Legends of mount Leinster, by Harry Whitney

Front Cover
W.P. Kennedy, and sold by the booksellers of Dublin and London., 1855 - Folk literature, Irish - 16 pages
0 Reviews
Reviews aren't verified, but Google checks for and removes fake content when it's identified

From inside the book

What people are saying - Write a review

We haven't found any reviews in the usual places.

Other editions - View all

Common terms and phrases

Popular passages

Page 232 - How fleet is a glance of the mind ! Compared with the speed of its flight, The tempest itself lags behind, And the swift-winged arrows of light. When I think of my own native land In a moment I seem to be there ; But alas ! recollection at hand Soon hurries me back to despair.
Page 133 - Gorey we did repair, At Tubberneering we thought no harm, The bloody army was waiting there, The issue of it was a close engagement, While on the soldiers we played warlike pranks ; Thro' sheepwalks, hedgerows and shady thickets, There were mangled bodies and broken ranks, The shuddering cavalry I can't forget them ; We raised the brushes on their helmets straight — They turned about, and they bid for Dublin, As if they ran for a ten/pound plate.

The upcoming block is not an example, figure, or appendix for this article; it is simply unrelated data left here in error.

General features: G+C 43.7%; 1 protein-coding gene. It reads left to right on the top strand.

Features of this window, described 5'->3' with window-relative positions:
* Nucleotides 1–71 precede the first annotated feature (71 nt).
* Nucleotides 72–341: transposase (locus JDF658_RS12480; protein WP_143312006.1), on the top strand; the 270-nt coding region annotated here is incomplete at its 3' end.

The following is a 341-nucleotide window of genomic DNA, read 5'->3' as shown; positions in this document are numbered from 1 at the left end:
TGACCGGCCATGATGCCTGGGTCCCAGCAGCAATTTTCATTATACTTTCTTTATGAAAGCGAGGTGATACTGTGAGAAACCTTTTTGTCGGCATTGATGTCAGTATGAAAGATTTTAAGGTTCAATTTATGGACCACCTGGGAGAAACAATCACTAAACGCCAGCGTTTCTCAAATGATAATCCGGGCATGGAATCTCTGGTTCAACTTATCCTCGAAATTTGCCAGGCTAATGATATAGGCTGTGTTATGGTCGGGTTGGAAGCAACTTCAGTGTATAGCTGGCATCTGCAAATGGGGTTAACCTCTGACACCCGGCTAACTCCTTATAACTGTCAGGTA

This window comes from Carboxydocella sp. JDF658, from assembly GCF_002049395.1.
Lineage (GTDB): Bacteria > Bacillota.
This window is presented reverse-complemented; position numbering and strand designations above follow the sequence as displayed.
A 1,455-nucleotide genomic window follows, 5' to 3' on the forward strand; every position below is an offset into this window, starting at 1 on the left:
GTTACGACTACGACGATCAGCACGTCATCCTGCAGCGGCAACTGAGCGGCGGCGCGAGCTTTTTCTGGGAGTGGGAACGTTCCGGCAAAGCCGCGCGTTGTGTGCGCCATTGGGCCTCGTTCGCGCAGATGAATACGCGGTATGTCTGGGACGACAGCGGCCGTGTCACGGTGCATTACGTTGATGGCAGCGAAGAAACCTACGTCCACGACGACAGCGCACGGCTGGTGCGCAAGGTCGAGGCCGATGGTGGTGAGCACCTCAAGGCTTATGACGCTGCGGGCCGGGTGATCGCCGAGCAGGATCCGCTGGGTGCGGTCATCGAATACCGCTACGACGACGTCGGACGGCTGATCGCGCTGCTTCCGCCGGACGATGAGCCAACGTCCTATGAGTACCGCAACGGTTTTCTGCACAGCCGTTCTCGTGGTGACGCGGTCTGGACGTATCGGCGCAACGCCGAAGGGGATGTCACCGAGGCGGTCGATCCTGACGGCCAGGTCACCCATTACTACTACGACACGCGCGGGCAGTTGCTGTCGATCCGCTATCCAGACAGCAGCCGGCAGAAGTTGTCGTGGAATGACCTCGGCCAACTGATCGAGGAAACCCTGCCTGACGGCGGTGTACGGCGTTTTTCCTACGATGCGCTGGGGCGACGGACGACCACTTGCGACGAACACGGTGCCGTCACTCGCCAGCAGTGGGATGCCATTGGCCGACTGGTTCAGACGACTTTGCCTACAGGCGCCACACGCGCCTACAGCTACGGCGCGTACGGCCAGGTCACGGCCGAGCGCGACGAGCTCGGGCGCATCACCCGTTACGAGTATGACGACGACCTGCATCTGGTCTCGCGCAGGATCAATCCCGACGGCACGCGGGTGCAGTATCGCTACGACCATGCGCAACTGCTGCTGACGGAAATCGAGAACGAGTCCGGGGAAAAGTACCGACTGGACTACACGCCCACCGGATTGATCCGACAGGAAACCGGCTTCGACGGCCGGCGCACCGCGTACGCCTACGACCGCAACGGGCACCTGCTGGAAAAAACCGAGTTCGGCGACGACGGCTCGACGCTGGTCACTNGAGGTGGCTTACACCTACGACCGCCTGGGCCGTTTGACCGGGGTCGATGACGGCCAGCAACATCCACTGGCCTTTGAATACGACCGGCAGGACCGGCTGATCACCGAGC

Page 133 - The loyal townsmen gave their assistance ; We'll die or conquer they all did say : The yeomen cavalry made no resistance, For on the pavement their corpses lay. When Enniscorthy became subject to him, "Twas then to Wexford we marched our men, And on the Three Rocks...
Page 134 - And sixteen thousand along with him come: Success attend the sweet county Wexford, Threw off its yoke and to battle run : Let them not think we gave up our arms, For every man has a pike or gun.
Page 222 - It will be seen that we multiply the denominator of the dividend by the numerator of the divisor for the denominator of the quotient, and the numerator of the dividend by the denominator of the divisor for the numerator of the quotient.
Page 133 - Cavalry he did unhorse them ; Their first Lieutenant he cut him down : With shattered ranks, and with broken columns, They retreated home to Camolin town. On the hill of Oulart, he displayed his...
Page 133 - Come all you warriors and renowned nobles Give ear unto my warlike theme And I'll relate how brave Father Murphy Lately roused from his sleepy dream Sure Julius Caesar nor Alexander Nor brave King Arthur ever equalled him For armies formidable he did conquer...
Page 134 - The streets of England were left quite naked Of all its army both foot and horse; The Highlands of Scotland were left unguarded, Likewise the Hessians, the seas they crossed.
Page 133 - Rua for some time we waited, A.nd next to Gorey we did repair, At Tubberneering we thought no harm, The bloody army was waiting there, The issue of it was a close engagement, While on the soldiers we played warlike pranks ; Thro...
Page 275 - I would not like to be warming a bed for the best woman in the townland if I was Judy. She is at peace at last, poor woman ; and mighty hard she found it to keep the peace with her neighbours while she was alive. Who is that you said used to be walking with Darby of odd Sunday evenings before his marriage 1 If ghosts are allowed to take the air on Sunday evenings, poor Judy's will have something to fret her in a few weeks.

Bibliographic information